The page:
COVID-19 and Substance Use Disorders: Recommendations to a Comprehensive Healthcare Response, Ali Farhoudian et al., 2020

COVID-19 and Substance Use Disorders: Recommendations to a Comprehensive Healthcare Response

Ali Farhoudian, Alexander Baldacchino, Nicolas Clark, Gilberto Gerra, Hamed Ekhtiari, Geert Dom, Azarakhsh Mokri, Mandana Sadeghi, Pardis Nematollahi,  Maryanne Demasi, Christian G. Schütz, Seyed Mohammadreza Hashemian, Payam Tabarsi, Susanna Galea-singer, Giuseppe Carrà, Thomas Clausen, Christos Kouimtsidis, Serenella Tolomeo, Seyed Ramin Radfar, Emran Mohammad Razaghi

An International Society of Addiction Medicine (ISAM) Practice and Policy Interest Group Position Paper

29 mars 2020


Abstract : Coronavirus disease 2019 (COVID-19) is escalating across the world with higher morbidities and mortalities in certain vulnerable populations. People who use drugs (PWUD) are a marginalized and stigmatized group with lower access to health care services, weaker immunity responses, vulnerability to stress, poor health conditions, and high-risk behaviours that put them at greater risk of COVID-19 infection and its complications. In this paper, an international group of experts on addiction medicine, infectious disease and disaster psychiatry explore the possible concerns raised and provide recommendations to manage the overlaps between COVID-19 and Substance Use Disorder (SUD).

Keywords : Coronavirus; COVID-19; Pandemic ; Public health; Substance use disorder; Addiction medicine; Harm reduction; Policy; Methadone; Opioid substitution therapy;


1. Introduction

Coronavirus disease 2019 (COVID-19) is a new member of the family of coronaviruses that infect humans[1] and which first emerged in the Wohan region of China in November 2019 [2]. By March 2020, the World Health Organization (WHO) assessed the global situation of COVID-19 as a pandemic. Cardiovascular disease, chronic respiratory disease, individuals aged 60 or older, and males have a higher risk of mortality than the rest of the population [3-5].

Frequently reported clinical symptoms at onset include pyrexia (83–98%), cough (46%–82%), myalgia or fatigue (11–44%), and shortness of breath (31%) [3-5]. Sore throat and, less commonly, sputum production, headache, hemoptysis, and diarrhea and have also been reported [6]. In more severe cases, COVID-19 can cause pneumonia, severe and acute respiratory syndrome and sometimes (1-3% of all infected cases death [7]. Currently, the medications under investigation for severe cases of COVID-19 include chloroquine phosphate [8] , hydroxychloroquine sulfate [9], lopinavir/ritonavir[10, 11], remdesivir [12], interferon-beta [13], oseltamivir and [11, 14] ribavirin [11] but none have been approved by regulatory authorities for use against COVID-19.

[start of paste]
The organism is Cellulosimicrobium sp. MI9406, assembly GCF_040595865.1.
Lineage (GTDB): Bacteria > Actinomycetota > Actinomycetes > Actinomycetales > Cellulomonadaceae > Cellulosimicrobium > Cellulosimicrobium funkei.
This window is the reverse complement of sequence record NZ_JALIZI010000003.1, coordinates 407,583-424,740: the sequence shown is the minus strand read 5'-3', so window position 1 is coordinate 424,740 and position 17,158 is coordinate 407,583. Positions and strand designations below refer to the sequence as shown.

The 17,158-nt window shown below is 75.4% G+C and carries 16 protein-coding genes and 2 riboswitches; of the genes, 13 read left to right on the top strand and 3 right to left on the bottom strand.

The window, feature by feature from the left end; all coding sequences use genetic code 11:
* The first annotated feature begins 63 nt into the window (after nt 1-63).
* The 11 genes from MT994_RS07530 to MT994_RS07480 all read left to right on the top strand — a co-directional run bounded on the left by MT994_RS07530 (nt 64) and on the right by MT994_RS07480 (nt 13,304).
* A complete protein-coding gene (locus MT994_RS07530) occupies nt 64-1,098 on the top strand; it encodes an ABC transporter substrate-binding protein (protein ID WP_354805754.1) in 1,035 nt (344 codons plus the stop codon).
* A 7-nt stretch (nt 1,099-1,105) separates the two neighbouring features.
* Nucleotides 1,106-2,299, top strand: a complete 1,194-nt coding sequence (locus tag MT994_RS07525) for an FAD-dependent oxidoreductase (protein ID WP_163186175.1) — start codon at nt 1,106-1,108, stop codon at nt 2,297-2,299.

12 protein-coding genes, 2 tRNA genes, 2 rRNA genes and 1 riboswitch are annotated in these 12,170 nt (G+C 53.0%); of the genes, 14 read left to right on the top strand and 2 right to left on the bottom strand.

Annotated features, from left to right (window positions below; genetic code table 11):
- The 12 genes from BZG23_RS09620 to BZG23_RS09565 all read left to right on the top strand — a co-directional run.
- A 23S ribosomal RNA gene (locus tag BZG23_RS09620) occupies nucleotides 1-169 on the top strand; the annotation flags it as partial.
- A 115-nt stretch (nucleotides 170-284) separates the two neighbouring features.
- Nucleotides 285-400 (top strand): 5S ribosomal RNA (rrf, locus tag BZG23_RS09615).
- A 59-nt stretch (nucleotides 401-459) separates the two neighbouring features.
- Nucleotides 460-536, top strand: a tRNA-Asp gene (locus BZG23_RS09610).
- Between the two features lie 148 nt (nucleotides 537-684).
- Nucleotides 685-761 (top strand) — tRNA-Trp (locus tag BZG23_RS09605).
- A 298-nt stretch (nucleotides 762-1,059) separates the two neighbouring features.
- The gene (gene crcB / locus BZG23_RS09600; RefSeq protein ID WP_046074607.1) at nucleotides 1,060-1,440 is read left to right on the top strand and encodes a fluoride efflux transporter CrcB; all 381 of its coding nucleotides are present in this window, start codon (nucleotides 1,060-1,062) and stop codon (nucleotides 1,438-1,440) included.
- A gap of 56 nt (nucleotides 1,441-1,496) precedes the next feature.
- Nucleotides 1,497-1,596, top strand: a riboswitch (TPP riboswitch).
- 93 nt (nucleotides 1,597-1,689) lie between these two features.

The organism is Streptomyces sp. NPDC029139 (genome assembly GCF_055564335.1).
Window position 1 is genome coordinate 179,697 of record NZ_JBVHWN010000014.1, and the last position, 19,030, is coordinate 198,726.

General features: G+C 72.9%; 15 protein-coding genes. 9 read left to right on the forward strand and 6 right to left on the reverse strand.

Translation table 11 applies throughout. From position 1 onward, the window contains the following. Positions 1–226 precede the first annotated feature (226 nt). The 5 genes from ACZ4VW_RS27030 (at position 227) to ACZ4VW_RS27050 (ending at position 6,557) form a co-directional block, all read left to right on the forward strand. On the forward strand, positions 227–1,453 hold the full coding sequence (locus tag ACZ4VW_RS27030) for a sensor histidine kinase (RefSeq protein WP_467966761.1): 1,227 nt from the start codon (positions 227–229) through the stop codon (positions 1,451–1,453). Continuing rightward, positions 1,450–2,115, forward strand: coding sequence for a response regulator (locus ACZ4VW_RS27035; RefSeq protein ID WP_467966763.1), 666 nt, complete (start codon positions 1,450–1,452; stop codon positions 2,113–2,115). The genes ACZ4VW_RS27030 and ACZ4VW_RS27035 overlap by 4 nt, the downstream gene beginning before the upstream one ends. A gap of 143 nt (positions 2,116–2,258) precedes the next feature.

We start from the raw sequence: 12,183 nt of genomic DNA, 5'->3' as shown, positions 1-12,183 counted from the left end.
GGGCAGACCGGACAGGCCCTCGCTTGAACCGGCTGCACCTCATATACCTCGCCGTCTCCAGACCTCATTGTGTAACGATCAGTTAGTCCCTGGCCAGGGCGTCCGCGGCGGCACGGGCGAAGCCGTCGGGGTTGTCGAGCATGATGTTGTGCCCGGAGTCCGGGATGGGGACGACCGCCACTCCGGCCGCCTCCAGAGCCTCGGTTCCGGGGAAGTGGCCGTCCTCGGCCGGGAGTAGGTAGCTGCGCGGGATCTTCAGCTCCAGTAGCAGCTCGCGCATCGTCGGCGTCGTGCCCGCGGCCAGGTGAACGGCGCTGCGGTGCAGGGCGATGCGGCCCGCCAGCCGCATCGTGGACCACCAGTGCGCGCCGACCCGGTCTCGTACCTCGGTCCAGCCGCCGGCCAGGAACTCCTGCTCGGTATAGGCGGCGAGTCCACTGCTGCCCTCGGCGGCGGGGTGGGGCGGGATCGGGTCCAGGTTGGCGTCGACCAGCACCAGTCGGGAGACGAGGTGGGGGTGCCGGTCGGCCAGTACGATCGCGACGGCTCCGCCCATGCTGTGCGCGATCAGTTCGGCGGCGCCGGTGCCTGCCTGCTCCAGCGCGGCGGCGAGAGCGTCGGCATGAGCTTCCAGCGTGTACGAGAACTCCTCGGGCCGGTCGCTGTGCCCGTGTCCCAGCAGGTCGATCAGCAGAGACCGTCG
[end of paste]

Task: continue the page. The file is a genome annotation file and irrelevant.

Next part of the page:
The most common strategies, as advised by WHO, include preventative measures such as quarantine and limitations of movement in infected areas [15, 16], interruption of human-to-human transmission, early identification and isolation, contact tracing of confirmed cases, providing appropriate care for patients, identifying and reducing transmission from the animal source, and minimizing social and economic impact through multispectral partnerships[17]. Bai and colleagues mentioned COVID-19 transmission from asymptomatic patients as a particular challenge for preventive activities [18].

In most countries, people who use drugs (PWUD) are a stigmatized and marginalized population with lower access to healthcare, they suffer from poorer health, weaker immune function, chronic infections, various issues with respiratory, cardiovascular and metabolic systems, as well as a range of psychiatric comorbidities [19, 20]. PWUD are often marginalized, experiencing a high rates of morbidity. Studies show the overall mortality rate is three to five times higher in this marginalized group compared to the general population [21]. Cheung et al estimated that the risk of death among young PWUD homeless women in Toronto is 5 to 30 times higher than their housed counterparts [22, 23] . Substance use imposes different health problems which may complicate superimposed infection with COVID-19. For instance, chronic high alcohol consumption significantly increases the risk of acute respiratory distress syndrome [24]. During the 2009 H1N1 epidemic, a history of opium inhalation was identified as a risk factor for admission to an intensive care unit (ICU) with confirmed H1N1 [25]. Additionally it is important to understand how PWUD have a different perception of risk and risk taking behaviours during an epidemic, making them more risk averse [26, 27]. PWUD has a higher rate of smoking and different studies estimated current smoking rate of more than 70% [28-30]. Several studies found smoking as a significant risk factor for Middle East Respiratory Syndrome (MERS) transmission [31-33]

A literature search did not identify one article focusing around substance use disorder (SUD) and COVID-19. A group of international experts on addiction medicine, infectious disease and disaster management shaped a working group to explore the issues that might emerge when COVID-19 infection effects PWUD and identified the following recommendations for health service providers and policy makers


LAST VERSION 29 March Submitted